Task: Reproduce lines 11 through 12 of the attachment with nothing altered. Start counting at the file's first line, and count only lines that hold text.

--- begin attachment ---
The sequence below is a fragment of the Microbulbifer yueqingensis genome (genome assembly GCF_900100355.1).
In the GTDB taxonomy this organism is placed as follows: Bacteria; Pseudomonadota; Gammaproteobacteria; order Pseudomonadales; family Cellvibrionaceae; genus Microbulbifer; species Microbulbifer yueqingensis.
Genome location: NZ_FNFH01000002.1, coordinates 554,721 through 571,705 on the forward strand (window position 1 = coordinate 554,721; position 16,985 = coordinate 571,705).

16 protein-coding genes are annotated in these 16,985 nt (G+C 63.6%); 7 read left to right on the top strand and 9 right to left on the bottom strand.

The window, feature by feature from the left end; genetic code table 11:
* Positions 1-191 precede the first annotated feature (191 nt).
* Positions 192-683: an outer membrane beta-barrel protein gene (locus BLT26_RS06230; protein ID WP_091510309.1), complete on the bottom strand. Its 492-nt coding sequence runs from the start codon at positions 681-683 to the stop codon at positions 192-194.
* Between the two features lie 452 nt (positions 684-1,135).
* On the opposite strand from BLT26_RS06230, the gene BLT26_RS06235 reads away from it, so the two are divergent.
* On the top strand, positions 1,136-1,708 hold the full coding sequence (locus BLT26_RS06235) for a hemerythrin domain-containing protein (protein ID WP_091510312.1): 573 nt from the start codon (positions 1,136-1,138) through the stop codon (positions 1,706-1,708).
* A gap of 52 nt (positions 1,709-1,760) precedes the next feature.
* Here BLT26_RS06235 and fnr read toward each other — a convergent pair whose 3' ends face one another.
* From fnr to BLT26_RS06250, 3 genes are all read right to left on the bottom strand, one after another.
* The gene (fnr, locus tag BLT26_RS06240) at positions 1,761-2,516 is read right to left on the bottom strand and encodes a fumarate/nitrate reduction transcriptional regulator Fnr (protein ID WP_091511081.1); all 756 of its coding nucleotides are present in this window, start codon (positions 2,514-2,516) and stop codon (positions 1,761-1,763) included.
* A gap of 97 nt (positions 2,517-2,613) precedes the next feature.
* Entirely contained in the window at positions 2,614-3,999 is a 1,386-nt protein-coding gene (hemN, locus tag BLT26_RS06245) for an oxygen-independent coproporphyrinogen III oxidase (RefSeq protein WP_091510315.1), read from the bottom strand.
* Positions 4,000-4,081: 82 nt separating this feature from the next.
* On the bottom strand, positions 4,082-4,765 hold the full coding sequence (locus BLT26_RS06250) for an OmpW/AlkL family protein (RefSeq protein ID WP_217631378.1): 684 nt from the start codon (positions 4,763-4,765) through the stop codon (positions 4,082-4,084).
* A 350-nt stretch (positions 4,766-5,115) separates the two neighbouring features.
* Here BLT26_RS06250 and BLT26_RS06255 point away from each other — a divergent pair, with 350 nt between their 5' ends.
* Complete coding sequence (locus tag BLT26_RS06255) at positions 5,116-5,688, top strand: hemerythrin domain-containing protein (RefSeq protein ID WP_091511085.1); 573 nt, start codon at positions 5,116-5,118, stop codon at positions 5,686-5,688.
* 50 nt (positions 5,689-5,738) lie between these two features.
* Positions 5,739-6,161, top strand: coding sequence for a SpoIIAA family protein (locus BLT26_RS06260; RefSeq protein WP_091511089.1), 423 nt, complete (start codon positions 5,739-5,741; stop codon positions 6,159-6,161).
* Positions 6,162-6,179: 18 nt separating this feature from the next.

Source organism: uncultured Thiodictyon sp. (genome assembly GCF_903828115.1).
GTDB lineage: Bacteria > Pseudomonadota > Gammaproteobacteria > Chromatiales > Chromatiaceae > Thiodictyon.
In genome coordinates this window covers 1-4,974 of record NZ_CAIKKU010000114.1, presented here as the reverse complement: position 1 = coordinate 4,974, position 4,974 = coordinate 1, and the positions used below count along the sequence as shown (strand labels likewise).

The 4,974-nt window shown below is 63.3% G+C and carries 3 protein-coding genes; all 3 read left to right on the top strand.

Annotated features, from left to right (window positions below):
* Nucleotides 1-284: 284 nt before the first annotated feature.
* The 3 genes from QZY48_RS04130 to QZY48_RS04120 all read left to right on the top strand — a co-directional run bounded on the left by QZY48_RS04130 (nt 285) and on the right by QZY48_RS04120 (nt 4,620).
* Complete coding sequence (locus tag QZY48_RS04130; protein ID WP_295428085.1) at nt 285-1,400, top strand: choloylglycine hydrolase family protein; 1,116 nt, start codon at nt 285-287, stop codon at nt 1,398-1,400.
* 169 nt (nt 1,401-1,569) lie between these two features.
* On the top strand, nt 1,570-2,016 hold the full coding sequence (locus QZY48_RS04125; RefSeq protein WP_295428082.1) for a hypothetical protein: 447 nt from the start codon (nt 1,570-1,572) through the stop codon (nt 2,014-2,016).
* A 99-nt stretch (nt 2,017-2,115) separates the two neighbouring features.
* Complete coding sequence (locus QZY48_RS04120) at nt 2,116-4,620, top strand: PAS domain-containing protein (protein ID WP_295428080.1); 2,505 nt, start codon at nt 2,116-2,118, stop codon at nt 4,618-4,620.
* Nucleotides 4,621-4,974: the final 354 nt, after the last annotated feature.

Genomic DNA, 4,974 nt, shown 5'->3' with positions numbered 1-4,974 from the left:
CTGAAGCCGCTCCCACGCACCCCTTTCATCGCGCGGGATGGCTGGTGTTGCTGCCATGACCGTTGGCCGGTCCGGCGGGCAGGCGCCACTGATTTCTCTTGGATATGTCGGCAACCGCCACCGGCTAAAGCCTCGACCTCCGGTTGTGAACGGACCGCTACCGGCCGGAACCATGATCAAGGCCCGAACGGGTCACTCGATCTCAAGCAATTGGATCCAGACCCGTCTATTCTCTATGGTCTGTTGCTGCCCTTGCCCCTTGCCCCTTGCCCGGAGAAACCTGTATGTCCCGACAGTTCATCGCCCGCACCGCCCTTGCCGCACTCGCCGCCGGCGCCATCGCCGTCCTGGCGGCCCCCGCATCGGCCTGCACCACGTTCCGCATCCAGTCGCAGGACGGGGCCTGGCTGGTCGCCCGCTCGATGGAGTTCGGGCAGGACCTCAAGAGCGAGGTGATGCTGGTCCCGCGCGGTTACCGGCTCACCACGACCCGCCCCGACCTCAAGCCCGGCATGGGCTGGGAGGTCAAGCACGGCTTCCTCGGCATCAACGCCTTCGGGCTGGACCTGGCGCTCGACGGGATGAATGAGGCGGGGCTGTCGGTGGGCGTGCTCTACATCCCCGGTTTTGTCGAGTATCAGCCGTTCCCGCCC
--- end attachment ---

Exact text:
* A gap of 52 nt (positions 1,709-1,760) precedes the next feature.
* Here BLT26_RS06235 and fnr read toward each other — a convergent pair whose 3' ends face one another.